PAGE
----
On site at Autodesk Waltham and using PKNail we were able to survey, measure, build  in real time the shell of the building in Revit in less than 3 hours.  Then depending on what level of detail, and features you want in the deliverable you may want to spend sometime in the office.  However, when we left we knew we had all the key dimensions and information and the model itself was built.  This was done at a level needed for energy modeling and we only modeled from the exterior but PKNail allows you to create interior layouts, floor by floor as needed as well.  It was then ported through Revit CEA to create an energy analysis of the building.

When creating PKNail we wanted to make things easier on ourselves. The product grew organically from our architectural surveying business. When you’ve repeated the same task enough times, or if you missed a crucial step or measurement that would require you to back to the field, etc. you think there must be a better way. Just like when you make the jump from 2D to 3D you thought, there must be a better way to communicate with my clients, coordinate views, coordinate disciplines, and here it is. Revit is increasingly becoming that better way. Use it however you want, it’s a tool, you can use it communicate visually with your clients if that’s what you need it for or use it to coordinate construction; your choice but it helps. PKNail allows you to quickly and accurately capture existing buildings digitally, either just the exterior for energy modeling or to start your as-built documentation.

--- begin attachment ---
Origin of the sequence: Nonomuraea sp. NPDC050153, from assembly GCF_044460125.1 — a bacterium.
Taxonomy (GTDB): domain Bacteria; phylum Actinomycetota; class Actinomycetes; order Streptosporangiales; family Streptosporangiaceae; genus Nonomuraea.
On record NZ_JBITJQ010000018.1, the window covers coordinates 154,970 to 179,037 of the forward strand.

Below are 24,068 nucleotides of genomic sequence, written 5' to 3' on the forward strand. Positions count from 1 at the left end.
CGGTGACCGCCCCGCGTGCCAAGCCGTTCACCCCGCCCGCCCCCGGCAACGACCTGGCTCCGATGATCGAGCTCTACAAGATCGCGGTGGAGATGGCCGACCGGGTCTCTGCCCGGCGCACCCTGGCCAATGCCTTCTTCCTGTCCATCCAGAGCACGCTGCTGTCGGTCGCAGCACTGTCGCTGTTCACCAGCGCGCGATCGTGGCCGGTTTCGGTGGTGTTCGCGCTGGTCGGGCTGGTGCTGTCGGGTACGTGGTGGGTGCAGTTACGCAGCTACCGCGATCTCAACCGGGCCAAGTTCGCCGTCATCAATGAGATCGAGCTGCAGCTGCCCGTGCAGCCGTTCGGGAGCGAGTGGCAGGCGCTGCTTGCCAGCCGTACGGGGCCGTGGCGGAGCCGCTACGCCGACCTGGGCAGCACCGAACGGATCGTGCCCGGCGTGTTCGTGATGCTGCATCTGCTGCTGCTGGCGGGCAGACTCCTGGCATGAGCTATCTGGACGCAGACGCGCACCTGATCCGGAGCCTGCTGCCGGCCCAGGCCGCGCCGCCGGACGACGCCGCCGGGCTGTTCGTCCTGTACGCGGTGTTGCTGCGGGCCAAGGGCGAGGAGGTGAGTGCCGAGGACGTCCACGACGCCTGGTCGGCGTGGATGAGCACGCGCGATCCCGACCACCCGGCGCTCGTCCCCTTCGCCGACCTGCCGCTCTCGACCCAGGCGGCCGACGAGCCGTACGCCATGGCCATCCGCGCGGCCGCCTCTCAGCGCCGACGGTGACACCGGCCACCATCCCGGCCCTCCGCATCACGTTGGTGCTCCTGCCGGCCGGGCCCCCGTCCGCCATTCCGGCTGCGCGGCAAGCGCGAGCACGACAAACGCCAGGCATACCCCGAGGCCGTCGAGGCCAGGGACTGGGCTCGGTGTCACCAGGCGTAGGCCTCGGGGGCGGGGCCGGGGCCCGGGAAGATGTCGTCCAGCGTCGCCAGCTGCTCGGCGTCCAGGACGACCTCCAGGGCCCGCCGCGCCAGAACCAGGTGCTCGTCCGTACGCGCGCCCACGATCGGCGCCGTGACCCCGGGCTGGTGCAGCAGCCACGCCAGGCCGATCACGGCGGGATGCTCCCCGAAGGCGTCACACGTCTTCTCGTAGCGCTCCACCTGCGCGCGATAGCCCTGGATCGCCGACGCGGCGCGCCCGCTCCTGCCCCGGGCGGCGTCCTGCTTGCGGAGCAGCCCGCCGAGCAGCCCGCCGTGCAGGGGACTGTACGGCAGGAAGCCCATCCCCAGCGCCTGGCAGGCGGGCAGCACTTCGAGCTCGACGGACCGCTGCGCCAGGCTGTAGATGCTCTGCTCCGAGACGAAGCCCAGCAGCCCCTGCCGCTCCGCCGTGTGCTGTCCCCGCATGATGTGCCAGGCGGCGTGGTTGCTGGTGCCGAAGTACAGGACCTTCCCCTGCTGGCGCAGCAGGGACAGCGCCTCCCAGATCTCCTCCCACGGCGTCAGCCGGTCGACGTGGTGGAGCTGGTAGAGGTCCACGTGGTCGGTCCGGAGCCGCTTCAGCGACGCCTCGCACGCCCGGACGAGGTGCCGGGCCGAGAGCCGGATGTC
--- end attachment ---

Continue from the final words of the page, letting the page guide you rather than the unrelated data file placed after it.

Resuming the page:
On a recent conference call to discuss our pilot with Autodesk, one of the attendees said something like this:

“So you simplified the GUI to automate the tasks you need when surveying and allowed for the wireless capture of data to minimize key stroking”

Well, I don’t know if I would say it exactly like that, but yeah, that’s what we did, and I added that we created a workflow and process that squeezes the surveying knowledge of our organization into the software so people can be a success right out of the box. We wanted to take something simple, point and shoot distance meters, very simple and marry it with something that can be infinitely complex, 3D BIM authoring tools as in Revit, and in turn try to make that simple. Measure a wall/build a wall, window, levels, etc.  We call this PPLT (Point to Point Laser Technology). So until we got robots doing this stuff we can never take away the human element from what we do, and so, let’s make just make it easier, faster, better, much like the $6 million dollar man.